This can be difficult because it’s awkward to step outside of oneself and describe ourselves. In third person subjective and first person narrative voices, we follow the main character along and share in his or her thoughts at the story progresses. But how can we reveal important details about our main character or describe him or her without sounding awkward or forced? Many writers use revealing devices such as having their character stand in front of a mirror, but this is an over worn cliché that you should avoid. You can give bits of description through the dialogue of other characters. What do they say about the character or how do they react to him or her? You could also reveal a character’s emotional state through a description of the weather.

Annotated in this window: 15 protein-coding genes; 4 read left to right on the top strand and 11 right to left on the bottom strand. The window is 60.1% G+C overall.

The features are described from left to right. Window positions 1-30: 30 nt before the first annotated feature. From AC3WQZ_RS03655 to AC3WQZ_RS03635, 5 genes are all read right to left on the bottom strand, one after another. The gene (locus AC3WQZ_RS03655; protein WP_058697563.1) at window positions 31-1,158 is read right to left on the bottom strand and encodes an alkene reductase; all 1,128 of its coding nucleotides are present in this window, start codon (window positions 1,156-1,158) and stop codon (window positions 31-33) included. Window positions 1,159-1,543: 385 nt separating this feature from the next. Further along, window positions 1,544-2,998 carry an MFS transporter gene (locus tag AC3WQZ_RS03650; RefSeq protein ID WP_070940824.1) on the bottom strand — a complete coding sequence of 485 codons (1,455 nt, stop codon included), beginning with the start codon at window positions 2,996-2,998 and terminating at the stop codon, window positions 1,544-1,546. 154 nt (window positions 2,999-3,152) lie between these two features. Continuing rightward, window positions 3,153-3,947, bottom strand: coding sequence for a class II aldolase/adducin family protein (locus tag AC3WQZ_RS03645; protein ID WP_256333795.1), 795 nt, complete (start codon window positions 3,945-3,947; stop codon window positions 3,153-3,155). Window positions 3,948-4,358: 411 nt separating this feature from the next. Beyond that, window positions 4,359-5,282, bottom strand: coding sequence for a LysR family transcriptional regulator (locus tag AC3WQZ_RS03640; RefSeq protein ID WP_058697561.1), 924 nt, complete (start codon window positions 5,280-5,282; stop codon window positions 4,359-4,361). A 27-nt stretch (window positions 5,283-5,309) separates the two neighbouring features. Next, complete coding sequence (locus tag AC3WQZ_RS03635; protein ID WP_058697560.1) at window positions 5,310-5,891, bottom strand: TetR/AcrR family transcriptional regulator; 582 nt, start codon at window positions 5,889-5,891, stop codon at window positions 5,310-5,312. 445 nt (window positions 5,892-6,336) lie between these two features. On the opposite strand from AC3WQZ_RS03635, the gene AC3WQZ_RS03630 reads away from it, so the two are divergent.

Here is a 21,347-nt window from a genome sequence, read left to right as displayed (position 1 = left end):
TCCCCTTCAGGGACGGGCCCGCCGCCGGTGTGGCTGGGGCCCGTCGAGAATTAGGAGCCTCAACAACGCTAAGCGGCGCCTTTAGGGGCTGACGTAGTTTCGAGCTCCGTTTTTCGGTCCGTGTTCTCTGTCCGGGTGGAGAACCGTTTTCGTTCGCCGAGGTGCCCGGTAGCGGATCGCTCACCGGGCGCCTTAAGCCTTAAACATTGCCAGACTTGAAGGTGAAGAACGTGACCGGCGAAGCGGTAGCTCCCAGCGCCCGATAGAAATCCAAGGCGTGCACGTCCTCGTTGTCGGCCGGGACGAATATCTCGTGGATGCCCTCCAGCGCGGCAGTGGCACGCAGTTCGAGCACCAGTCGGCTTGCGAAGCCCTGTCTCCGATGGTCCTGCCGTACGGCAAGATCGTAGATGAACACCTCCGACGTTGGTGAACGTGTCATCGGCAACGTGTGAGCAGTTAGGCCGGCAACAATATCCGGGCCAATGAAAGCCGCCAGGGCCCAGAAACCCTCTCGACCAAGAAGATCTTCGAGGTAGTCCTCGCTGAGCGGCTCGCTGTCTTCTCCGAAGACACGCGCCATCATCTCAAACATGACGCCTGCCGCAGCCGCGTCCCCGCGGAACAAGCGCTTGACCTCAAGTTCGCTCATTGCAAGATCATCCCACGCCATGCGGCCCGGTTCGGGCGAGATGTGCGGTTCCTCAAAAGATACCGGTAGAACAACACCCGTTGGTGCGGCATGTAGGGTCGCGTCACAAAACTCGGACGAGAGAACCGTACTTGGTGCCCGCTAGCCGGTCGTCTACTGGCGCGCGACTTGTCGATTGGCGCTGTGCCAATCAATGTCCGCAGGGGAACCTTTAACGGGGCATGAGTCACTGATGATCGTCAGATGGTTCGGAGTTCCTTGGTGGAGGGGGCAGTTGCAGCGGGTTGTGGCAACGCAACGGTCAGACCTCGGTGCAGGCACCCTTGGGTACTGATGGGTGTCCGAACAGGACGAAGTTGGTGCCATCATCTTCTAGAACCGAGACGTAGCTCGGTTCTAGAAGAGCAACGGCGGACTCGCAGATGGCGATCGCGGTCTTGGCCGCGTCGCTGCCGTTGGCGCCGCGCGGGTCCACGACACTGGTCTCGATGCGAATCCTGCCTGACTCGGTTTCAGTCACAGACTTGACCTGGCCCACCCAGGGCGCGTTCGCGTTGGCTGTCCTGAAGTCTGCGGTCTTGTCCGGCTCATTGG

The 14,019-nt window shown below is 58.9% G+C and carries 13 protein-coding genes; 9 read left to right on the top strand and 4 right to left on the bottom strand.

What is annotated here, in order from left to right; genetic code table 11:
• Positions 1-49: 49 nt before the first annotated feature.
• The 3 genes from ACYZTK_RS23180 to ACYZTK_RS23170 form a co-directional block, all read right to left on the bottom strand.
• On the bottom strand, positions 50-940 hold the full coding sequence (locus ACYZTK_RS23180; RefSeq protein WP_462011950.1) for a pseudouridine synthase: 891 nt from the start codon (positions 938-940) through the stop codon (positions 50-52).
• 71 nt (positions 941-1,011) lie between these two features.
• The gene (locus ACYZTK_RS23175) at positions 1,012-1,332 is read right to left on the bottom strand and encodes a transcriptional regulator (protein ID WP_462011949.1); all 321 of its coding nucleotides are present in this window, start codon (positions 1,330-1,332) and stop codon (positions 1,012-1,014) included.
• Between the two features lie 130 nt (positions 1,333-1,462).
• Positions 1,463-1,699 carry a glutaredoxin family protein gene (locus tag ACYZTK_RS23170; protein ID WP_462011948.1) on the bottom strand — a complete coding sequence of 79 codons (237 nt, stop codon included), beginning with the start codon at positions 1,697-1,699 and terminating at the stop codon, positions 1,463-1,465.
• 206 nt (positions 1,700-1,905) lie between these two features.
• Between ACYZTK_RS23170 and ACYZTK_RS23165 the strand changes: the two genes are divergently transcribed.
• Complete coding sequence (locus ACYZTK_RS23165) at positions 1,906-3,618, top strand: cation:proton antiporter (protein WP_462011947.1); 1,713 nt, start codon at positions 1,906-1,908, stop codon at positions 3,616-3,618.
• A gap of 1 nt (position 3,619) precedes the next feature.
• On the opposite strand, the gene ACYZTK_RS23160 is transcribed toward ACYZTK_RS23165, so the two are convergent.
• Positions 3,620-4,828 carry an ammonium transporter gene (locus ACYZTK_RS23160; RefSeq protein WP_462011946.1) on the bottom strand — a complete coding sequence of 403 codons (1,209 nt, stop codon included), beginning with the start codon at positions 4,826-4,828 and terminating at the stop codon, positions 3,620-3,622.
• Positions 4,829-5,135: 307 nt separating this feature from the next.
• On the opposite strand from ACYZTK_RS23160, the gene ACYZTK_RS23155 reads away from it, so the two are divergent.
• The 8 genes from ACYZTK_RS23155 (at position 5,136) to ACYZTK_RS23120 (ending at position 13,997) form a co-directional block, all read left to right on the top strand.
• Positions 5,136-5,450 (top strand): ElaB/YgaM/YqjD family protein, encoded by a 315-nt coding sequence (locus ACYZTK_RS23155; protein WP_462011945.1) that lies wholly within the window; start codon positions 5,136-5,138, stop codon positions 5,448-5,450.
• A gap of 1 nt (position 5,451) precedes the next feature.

Many writers find the single viewpoint narrator makes for cleaner and more engaging writing. The reader gets invested in the main character’s perspective and follows the story more closely rather than meandering from viewpoint to viewpoint of different characters. Still, if you like writing from multiple viewpoints, you’re not alone. But it’s a good idea to limit one viewpoint per chapter rather than include two viewpoints within one chapter. That can confuse the reader and also break their reader’s trance—interrupting the flow of the story.